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Anaesthetic management of Ludwig's angina with comorbidities.

Sujatha MP, Madhusudhana R, Amrutha KS, Nupoor N - Indian J Anaesth (2015)

View Article: PubMed Central - PubMed

Affiliation: Department of Anaesthesiology, Sri Devaraj Urs Medical College, Kolar, Karnataka, India.

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Ludwig's angina is a rapidly progressing necrotising cellulitis affecting the posterior oropharynx, submaxillary and sublingual spaces... Arterial blood gas showed pH of 7.50, PCO2 of 34.5 mm Hg and PO2 of 64 mm Hg and HCO3 of 26.5 mmol/L... The patient was explained about the risk associated and plan for awake fibreoptic intubation... The primary management of the patient involves appropriate antibiotic therapy covering gram-positive, gram-negative and anaerobic infection... Patients not responding to antibiotic therapy or those associated with airway compromise require surgical manipulation... The anaesthetic challenge in our patient was that he had already progressed to a stage where he had symptoms of airway obstruction and was becoming exhausted even with slight movements... Moreover, the patient was not able to lie in the supine position... Airway oedema can be reduced using steroids Fibreoptic intubation following induction and muscle paralysis can cause the collapse of the airway and inability to mask ventilate due to anatomical distortion... Hence, the best option was to go ahead with awake fibreoptic nasotracheal intubation... It also helps in visualisation of the airway, minimising trauma if done carefully... The risk associated with this method include chances of intraoral rupture of the abscess with risk of aspiration and in case of bleeding, airway compromise... We went ahead with nasal fibreoptic intubation in left lateral position supplementing oxygen by facemask kept in front of the face as continuous suction was necessary... Fibreoptic laryngoscope is a very useful aid in such situations... These patients usually have a good recovery following surgery.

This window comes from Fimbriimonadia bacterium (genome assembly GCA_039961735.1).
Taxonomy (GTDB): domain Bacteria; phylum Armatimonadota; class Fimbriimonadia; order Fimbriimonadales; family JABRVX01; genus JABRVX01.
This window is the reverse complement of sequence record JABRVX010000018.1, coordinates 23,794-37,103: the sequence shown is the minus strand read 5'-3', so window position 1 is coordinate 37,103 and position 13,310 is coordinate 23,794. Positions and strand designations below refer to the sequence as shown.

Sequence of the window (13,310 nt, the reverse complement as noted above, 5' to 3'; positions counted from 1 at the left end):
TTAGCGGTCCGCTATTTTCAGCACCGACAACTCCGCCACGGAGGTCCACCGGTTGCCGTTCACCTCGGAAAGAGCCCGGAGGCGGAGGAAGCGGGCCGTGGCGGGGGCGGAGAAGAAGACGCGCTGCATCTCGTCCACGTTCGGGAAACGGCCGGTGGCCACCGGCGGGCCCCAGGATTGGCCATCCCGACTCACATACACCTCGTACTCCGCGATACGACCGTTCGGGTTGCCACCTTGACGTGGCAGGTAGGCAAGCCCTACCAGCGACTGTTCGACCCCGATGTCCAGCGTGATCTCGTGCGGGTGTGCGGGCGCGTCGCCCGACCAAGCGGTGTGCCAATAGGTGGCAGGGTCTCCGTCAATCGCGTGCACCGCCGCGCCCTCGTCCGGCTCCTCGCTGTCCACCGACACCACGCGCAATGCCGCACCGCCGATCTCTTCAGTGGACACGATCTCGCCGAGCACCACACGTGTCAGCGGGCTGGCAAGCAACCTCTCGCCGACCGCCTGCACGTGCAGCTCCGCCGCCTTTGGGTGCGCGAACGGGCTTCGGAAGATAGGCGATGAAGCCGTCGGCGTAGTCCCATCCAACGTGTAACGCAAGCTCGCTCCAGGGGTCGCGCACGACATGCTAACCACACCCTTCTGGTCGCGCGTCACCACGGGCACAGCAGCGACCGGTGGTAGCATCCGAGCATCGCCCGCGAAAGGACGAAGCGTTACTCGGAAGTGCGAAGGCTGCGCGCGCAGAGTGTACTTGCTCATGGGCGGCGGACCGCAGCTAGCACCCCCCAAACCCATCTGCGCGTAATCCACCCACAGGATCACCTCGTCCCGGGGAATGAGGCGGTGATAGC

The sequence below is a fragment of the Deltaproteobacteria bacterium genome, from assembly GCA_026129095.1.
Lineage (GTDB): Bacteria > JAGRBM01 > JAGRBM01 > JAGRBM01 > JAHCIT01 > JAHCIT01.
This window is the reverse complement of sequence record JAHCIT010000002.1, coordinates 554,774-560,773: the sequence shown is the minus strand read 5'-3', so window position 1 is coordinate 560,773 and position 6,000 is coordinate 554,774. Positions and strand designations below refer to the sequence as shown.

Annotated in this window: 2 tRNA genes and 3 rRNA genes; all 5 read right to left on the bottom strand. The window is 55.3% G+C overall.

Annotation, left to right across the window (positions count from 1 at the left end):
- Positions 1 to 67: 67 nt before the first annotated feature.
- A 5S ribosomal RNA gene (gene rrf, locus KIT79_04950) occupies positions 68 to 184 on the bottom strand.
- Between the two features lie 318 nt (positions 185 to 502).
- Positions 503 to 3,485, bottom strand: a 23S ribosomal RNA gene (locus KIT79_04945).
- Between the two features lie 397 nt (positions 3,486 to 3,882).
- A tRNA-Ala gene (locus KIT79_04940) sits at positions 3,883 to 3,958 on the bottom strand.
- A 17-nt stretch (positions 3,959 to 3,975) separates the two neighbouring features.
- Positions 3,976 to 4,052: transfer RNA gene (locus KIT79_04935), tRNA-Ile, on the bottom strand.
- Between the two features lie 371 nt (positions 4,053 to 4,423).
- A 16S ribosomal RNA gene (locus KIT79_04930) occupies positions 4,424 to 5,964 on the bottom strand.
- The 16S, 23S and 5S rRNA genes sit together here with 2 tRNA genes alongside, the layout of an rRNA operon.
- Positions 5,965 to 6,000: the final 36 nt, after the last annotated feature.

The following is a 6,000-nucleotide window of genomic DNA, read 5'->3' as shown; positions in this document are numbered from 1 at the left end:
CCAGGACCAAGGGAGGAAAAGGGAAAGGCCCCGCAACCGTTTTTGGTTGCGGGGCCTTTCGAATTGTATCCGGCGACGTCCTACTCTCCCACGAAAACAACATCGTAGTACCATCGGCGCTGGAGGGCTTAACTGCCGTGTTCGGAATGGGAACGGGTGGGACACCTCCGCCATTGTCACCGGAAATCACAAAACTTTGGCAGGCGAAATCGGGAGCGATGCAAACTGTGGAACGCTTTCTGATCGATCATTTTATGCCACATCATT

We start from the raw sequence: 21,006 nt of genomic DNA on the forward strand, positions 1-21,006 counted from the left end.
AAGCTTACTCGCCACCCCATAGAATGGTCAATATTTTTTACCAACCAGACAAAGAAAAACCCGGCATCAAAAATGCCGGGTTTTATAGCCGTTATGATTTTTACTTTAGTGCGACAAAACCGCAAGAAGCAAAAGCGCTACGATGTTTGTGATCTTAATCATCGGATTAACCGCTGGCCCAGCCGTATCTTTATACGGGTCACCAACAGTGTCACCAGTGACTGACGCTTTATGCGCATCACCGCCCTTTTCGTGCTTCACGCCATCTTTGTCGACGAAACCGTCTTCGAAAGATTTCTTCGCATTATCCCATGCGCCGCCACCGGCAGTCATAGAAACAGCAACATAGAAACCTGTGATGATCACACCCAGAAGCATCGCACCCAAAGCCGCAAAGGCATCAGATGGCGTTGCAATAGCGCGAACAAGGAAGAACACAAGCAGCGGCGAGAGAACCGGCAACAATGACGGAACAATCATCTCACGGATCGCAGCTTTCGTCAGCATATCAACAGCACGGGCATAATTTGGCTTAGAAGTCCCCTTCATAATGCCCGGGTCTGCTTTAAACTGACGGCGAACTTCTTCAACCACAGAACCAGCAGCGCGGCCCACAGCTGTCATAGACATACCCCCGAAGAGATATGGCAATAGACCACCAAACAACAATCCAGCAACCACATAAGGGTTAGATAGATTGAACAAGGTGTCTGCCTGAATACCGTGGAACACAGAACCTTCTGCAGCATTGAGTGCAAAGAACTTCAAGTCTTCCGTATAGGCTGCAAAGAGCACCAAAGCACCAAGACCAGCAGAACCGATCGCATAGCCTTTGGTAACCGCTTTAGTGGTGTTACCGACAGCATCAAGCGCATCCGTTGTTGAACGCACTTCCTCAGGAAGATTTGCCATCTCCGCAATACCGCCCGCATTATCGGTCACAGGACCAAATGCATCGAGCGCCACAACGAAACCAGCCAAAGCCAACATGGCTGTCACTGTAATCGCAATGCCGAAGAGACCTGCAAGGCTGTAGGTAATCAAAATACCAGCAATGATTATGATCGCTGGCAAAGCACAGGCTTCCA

No MeSH data available.


Related in: MedlinePlus

Diffuse neck swelling
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Figure 1: Diffuse neck swelling

Mentions: A 35-year-old male patient weighing 80 kg presented with a swelling in the left side of the face and neck since 5 days following dental infection. The patient was admitted to the hospital 2 days before and started on antibiotics by the surgeon (ciprofloxacin, metronidazole), in spite of which swelling was progressive, associated with pain, with inability to swallow saliva. There was no fever, chills or rigors. The patient was diagnosed as hypertensive and diabetic 15 days ago and started on tablet telmisartan 20 mg. He was not treated for diabetes. The patient was a known asthmatic since childhood on salbutamol, ipratropium and budesonide nebulisation and was a smoker since 5 years, smoking 4–5 cigarettes/day. He was not able to lie down supine due to difficulty in breathing and was feeling better in left lateral position. On examination, heart rate was 126 beats/min and blood pressure 150/110 mm of Hg. Airway examination showed mouth opening of one finger breath with trismus and limited neck extension and sternomental and thyromental distance could not be assessed. The swelling was diffuse extending from the left side of the face to the entire anterior aspect of the neck down until the upper end of the sternum and front of the manubrium sternum [Figures 1 and 2]. There were brawny oedema and erythema over this region. Nasal flaring and bilateral rhonchi were present. Investigations revealed increased fasting blood sugar (210 mg/dL) and post-prandial blood sugar (345 mg/dL). Arterial blood gas showed pH of 7.50, PCO2 of 34.5 mm Hg and PO2 of 64 mm Hg and HCO3 of 26.5 mmol/L.